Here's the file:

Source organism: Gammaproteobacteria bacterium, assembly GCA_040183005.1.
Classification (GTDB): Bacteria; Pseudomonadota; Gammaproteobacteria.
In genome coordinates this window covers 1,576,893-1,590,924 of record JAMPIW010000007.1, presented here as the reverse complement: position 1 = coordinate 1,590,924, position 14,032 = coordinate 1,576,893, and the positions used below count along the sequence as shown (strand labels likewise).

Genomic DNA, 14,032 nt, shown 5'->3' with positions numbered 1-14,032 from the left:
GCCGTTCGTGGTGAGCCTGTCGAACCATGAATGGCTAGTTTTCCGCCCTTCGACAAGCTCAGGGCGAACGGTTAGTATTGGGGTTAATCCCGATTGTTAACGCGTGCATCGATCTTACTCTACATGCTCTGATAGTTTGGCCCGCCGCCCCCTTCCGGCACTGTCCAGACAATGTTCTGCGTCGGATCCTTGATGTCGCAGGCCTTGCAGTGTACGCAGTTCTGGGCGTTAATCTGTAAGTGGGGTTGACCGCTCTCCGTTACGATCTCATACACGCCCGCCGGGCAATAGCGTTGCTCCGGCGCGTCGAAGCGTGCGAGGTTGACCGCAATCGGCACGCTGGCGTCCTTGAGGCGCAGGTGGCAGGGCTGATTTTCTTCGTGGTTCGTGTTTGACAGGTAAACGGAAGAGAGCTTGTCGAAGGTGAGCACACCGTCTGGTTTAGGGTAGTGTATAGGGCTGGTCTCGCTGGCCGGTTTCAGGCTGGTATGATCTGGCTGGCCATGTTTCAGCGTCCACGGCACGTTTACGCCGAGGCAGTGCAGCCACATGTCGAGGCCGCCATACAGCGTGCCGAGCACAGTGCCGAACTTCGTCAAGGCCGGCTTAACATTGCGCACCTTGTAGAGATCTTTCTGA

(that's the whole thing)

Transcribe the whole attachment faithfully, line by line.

Source organism: Gammaproteobacteria bacterium, assembly GCA_040183005.1.
Classification (GTDB): Bacteria; Pseudomonadota; Gammaproteobacteria.
In genome coordinates this window covers 1,576,893-1,590,924 of record JAMPIW010000007.1, presented here as the reverse complement: position 1 = coordinate 1,590,924, position 14,032 = coordinate 1,576,893, and the positions used below count along the sequence as shown (strand labels likewise).

Genomic DNA, 14,032 nt, shown 5'->3' with positions numbered 1-14,032 from the left:
GCCGTTCGTGGTGAGCCTGTCGAACCATGAATGGCTAGTTTTCCGCCCTTCGACAAGCTCAGGGCGAACGGTTAGTATTGGGGTTAATCCCGATTGTTAACGCGTGCATCGATCTTACTCTACATGCTCTGATAGTTTGGCCCGCCGCCCCCTTCCGGCACTGTCCAGACAATGTTCTGCGTCGGATCCTTGATGTCGCAGGCCTTGCAGTGTACGCAGTTCTGGGCGTTAATCTGTAAGTGGGGTTGACCGCTCTCCGTTACGATCTCATACACGCCCGCCGGGCAATAGCGTTGCTCCGGCGCGTCGAAGCGTGCGAGGTTGACCGCAATCGGCACGCTGGCGTCCTTGAGGCGCAGGTGGCAGGGCTGATTTTCTTCGTGGTTCGTGTTTGACAGGTAAACGGAAGAGAGCTTGTCGAAGGTGAGCACACCGTCTGGTTTAGGGTAGTGTATAGGGCTGGTCTCGCTGGCCGGTTTCAGGCTGGTATGATCTGGCTGGCCATGTTTCAGCGTCCACGGCACGTTTACGCCGAGGCAGTGCAGCCACATGTCGAGGCCGCCATACAGCGTGCCGAGCACAGTGCCGAACTTCGTCAAGGCCGGCTTAACATTGCGCACCTTGTAGAGATCTTTCTGA